As a first step, MASB renamed the existing MASB Standards as Financial Reporting Standards (FRS) and renumbering the standards will to correspond to those of the international standards in the beginning of year 2005. This changes will streamline the Malaysia accounting standards with the international standards, thus make it easier for investors, preparers and auditors to see the relationship between the two. For example, IFRS 1 to 5 are FRS 1 to 5 in Malaysia.

In 2006, MASB introduced a two-tier reporting framework for companies in Malaysia. It consists of two distinct frameworks which are FRS and Private Entity Reporting Standards (PERS). For those entities other than private entities, they are compulsory to follow FRS. Yet, private entities shall comply either PERS or FRS in their entirety. A private entity is defined as a company that restricts the right to transfer its shares to the public. During year 2007, MASB announced that FRS is made virtually identical to the IFRS and issues 10 revised accounting standards. In line with the policy of convergence with IFRS, the accounting standards issued prior to 2005 are decided to be aligned with respective IFRS, both in terms of form and contents. MASB also removed all remaining differences between the two standards, which is removal of local guidance and editorial matters.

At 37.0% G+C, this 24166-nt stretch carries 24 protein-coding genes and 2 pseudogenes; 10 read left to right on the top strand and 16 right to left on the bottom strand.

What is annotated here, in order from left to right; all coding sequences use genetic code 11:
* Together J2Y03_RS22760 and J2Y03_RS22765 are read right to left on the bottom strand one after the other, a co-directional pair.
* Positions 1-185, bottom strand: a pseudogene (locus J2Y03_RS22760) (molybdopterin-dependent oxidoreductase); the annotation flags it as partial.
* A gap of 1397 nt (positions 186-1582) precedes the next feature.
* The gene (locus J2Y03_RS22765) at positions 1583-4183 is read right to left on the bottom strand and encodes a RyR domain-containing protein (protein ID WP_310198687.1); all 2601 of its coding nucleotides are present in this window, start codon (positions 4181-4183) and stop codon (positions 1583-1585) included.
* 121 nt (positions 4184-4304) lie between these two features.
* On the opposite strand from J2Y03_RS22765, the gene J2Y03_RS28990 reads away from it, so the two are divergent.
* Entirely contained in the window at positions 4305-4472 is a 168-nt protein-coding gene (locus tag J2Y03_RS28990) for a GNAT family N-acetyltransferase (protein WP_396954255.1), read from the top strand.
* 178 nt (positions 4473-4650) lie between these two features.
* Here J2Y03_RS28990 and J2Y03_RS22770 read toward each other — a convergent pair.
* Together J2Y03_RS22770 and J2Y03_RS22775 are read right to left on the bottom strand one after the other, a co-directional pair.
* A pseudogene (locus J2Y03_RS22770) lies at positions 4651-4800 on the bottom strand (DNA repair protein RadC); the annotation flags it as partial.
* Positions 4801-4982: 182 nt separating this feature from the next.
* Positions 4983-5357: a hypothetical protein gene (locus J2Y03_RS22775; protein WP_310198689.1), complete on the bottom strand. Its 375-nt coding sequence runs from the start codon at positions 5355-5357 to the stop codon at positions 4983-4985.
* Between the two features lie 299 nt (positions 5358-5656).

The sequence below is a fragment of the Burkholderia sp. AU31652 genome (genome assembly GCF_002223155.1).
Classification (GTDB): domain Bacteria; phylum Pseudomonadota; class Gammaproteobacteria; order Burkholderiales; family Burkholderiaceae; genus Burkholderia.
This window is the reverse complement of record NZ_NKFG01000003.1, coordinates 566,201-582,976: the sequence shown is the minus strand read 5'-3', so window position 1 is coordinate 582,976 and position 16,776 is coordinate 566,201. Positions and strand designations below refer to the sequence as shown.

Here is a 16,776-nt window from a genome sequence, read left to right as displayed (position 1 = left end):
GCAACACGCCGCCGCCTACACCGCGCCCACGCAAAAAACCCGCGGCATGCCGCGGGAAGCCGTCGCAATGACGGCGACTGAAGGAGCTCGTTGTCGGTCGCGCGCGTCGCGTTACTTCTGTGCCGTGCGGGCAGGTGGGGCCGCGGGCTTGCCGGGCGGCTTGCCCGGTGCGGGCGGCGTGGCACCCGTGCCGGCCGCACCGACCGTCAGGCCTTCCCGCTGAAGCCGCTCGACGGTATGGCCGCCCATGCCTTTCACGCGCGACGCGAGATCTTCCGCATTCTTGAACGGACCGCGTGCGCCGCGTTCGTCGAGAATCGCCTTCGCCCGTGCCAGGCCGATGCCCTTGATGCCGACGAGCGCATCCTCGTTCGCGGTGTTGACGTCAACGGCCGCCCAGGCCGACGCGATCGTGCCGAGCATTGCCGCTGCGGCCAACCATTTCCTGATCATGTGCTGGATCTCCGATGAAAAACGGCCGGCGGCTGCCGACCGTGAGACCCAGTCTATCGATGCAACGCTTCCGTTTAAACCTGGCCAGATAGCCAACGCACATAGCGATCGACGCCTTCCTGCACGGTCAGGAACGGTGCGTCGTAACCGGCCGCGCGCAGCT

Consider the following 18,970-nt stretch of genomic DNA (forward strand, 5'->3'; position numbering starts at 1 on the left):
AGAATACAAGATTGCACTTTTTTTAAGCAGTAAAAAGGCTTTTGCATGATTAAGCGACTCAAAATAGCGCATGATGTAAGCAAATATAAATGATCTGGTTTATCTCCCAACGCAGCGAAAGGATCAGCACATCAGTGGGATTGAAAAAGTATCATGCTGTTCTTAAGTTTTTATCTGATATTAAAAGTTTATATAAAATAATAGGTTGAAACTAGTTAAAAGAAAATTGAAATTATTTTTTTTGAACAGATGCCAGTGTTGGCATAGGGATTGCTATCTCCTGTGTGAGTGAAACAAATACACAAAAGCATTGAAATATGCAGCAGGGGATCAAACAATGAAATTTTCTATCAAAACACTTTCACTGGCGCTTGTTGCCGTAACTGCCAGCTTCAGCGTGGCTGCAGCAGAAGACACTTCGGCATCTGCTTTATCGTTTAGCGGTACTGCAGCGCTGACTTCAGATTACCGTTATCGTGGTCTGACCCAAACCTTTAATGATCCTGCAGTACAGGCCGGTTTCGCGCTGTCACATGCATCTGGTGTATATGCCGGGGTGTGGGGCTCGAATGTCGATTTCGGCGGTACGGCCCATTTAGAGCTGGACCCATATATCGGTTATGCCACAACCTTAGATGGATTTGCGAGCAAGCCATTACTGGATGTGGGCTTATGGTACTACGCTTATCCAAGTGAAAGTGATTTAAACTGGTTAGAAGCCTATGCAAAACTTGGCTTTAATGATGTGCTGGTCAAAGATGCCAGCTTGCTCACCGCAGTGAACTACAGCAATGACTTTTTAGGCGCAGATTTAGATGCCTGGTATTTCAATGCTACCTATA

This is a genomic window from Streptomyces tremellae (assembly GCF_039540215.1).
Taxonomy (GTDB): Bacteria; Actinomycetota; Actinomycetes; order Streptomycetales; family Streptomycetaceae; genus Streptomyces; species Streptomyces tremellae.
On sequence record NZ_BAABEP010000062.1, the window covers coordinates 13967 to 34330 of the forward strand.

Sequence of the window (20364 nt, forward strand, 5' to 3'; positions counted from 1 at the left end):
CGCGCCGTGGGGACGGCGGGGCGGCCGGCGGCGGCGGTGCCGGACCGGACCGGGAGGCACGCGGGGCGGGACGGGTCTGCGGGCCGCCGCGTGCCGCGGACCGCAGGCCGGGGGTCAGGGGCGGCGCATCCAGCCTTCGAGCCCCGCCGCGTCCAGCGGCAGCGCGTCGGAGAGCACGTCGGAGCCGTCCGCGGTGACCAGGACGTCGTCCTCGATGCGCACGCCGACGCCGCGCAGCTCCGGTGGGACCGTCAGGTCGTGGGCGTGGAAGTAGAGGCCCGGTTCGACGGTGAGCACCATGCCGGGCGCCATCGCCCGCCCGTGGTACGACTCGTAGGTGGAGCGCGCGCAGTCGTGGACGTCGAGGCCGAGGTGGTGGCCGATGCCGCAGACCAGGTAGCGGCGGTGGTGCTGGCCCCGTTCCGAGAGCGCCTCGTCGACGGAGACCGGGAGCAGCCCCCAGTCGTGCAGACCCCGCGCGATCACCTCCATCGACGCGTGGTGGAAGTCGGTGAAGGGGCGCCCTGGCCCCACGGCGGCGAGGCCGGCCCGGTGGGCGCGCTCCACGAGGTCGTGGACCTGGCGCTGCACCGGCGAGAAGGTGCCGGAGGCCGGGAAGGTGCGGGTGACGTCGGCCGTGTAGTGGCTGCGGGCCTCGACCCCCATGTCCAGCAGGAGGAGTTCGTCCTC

A statement about the fully convergence plans with IFRS by 1 January 2012 is issued by FRF and MASB in year 2008. The aim for MASB announced this plan is to ensure companies have sufficient time to prepare themselves for the changeover. Therefore, MASB believed that 2012 is the right date for convergence because ample time frame was necessary to adopt the remaining standards. In year 2011, MASB issued a new MASB approved accounting framework, the Malaysian Financial Reporting Standards (MFRS). It is a fully IFRS-compliant framework and equivalent to IFRS. MFRS comprises both Standards issued by the International Accounting Standards Board (IASB), which are the Standards that are effective on 1 January 2012 and the new and revised Standards that will be effective after 1 January 2012. Malaysian entities are allowed to be able to assert that their financial statements are in full compliance with IFRS with the adoption of MFRS.

Discuss the impacts that occur on the financial reporting of companies in Malaysia arising from the new Financial Reporting Standard.